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Engineering - what's good for a 9 year old?

19 replies

ScamTheSchool · 28/10/2021 07:37

My DD has expressed an interest in engineering and I am most definitely not the person to ask about it. She is very good at maths and loves building Lego creations and making constructions with cardboard and glue gun.

Looking for inspiration of something to encourage and help her, books, toys, websites, whatever. What should I be looking at? What are your DC's favourites?

OP posts:
MrsPnut · 28/10/2021 07:42

Get some meccano, look for girls in STEM opportunities at universities local to you (ours does a 3 year programme for year 6-9) and there will be extra resources online.

JingsMahBucket · 28/10/2021 07:57

Instructables website.

Goldiblocks engineering toys for girls

Get her into girl coding camps as well.

ditalini · 28/10/2021 08:37

Ds got a lot of fun out of snap circuits at that age.

Also Lego Technic is good for learning about how gears, cogs, levers, pistons etc work.

sashh · 28/10/2021 08:44

A raspberry pi or similar.

An electronics set.

But be warned, I had an electronics kit at 9 and I wired the landing so I had an alarm (sound and light) so knew if a parent was approaching when I should have been in bed.

JassyRadlett · 28/10/2021 08:49

There are some great YouTube channels out there - people like Fran Scott and we’ve just discovered the Kids Invent Stuff channel which is brilliant.

trendzetter · 28/10/2021 09:04

You can sign up for newsletters from organisations aimed at encouraging childrrn into enginnering. EDT have activies for children from age 7-17 ( and from age 11 there may be suitable activities run by the Smallpeice Trust (

writingandspelling · 28/10/2021 18:09

Tinker crate is great for my 8 year old,though expensive

writingandspelling · 28/10/2021 18:10
ScamTheSchool · 28/10/2021 20:16

though expensive Shock yes, I agree!
She's too young for the uni groups near us, but thanks for the tip. DS does have a snap circuits
Somewhere, must dig it out.

OP posts:
Herhereherhere · 28/10/2021 20:25

Oooo - I just ordered ‘How was that built?’ By Roma Agrawal for DD. She (Roma) is fab and was so pleased she is releasing a children’s book. Definitely look her up on Twitter.

Herhereherhere · 28/10/2021 20:28

Are you anywhere near London. Both RIBA and the Royal Institution do lots of events for kids. The Royal Institution also has the archive of the Christmas lectures on their website to watch which are fun for those kids into science.

ilovepuggies · 28/10/2021 20:55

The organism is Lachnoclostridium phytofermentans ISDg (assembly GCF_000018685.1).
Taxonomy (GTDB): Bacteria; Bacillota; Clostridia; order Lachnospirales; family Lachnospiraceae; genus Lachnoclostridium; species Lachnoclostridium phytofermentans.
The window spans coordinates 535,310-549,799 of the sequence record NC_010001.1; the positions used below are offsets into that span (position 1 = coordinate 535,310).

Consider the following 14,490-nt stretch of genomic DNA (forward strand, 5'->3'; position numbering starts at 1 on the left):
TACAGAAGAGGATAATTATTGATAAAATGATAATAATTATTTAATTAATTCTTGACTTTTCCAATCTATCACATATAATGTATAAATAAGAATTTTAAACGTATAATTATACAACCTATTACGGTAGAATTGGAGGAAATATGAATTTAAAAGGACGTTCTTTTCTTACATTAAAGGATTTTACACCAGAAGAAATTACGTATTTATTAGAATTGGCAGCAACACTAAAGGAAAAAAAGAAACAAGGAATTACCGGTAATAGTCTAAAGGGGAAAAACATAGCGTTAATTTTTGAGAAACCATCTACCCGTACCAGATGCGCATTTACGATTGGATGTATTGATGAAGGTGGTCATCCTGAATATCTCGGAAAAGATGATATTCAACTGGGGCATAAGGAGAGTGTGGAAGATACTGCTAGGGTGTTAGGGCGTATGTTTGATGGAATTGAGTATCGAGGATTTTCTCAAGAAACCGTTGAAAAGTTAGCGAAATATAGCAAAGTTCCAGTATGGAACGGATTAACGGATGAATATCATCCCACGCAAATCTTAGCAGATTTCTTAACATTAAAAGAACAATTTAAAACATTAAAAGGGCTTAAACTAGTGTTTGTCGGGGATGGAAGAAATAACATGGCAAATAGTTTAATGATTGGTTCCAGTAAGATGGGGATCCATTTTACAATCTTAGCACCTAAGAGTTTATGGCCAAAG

K’nex have great construction kits

minipie · 28/10/2021 21:18

Marking place! My DD is similar but spurns any kit with instructions in favour of inventing her own things with cardboard, string and huge quantities of tape. Will look at all these suggestions thanks.

OP - we bought DD a Junko kit but she didn’t take to it, but worth a look in case yours would.

Saisong · 28/10/2021 21:34

We had a lot of fun with the LEGO Crazy Actions Contraptions, which is a book and kit for making various machines. Looks like it is hard to get hold of these days. There is another variety called Chain Reactions I think. They were made by Klutz books.

We also invested in LEGO Mindstorms - which is crazy expensive (though we picked up a cheaper set on a reselling site). So much potential though for creating, programming and sharing. There are whole fan websites devoted to it.

The snap circuits were very well used too - we had a mega vehicle kit and several smaller ones. I recall some rather overpowered cars with batteries connected in series. DS managed to overheat at least one of the motors! Since then he has done some electronics with Scouts - there are several companies selling kits out there with basic circuit boards.

Finally I'd recommend a Raspberry Pi, which can be used in so many ways, and supports a lot of coding - it does rather require parental support though and is probably best purchased with a kit to get things going.

ChickenFor12 · 28/10/2021 22:00

I work in this field, lego technic without doubt! You'll need a few sets, plus possibly a technic ideas book to get her started.
Lego is great, but lego technic is better! Well worth getting a few sets to start if the technic collection

rslsys · 28/10/2021 22:03

8yr old DGD has recently started to be very involved in my Gravitrax creations. That’s her Christmas pressie sorted!

skkyelark · 28/10/2021 22:19

I liked meccano at her age for open-ended building and ability to build machines that actually worked.

I was also allowed to take dead kitchen gadgets, clocks, etc. apart to see how they worked (and occasionally fix them or repurpose the bits), although you probably have to be a bit choosier now that an awful lots ends with all the secrets inside a circuit board. I think a few things got bought cheaply from charity shops/car boots specifically for me to take to pieces...

If she likes building her own things from cardboard and glue gun, perhaps expand her range of materials and tools for that sort of building –like a craft box, only for building things. Even something as simple as split pins are good for making parts that turn.

ScamTheSchool · 28/10/2021 23:52

You'll need a few sets
Which do you recommend? They seem all to be either fast cars of very expensive construction vehicles. Do they really have nothing else?!

That book looks good Herhereherhere gone on the list!

OP posts:
Snoopsnoggysnog · 29/10/2021 09:39

Meccano here too. My 11yo is very similar. He has an area in the house for his glue gun and all his bits, he’s got a workbench and I have bought him some motors and things he’s asked for. He also loves going to car boots and buying things to take apart.

@skkyelark that’s lovely that your parents did that for you. Do you now work in a related field?

OP - my DS recently won a DT scholarship so it’s worth encouraging.

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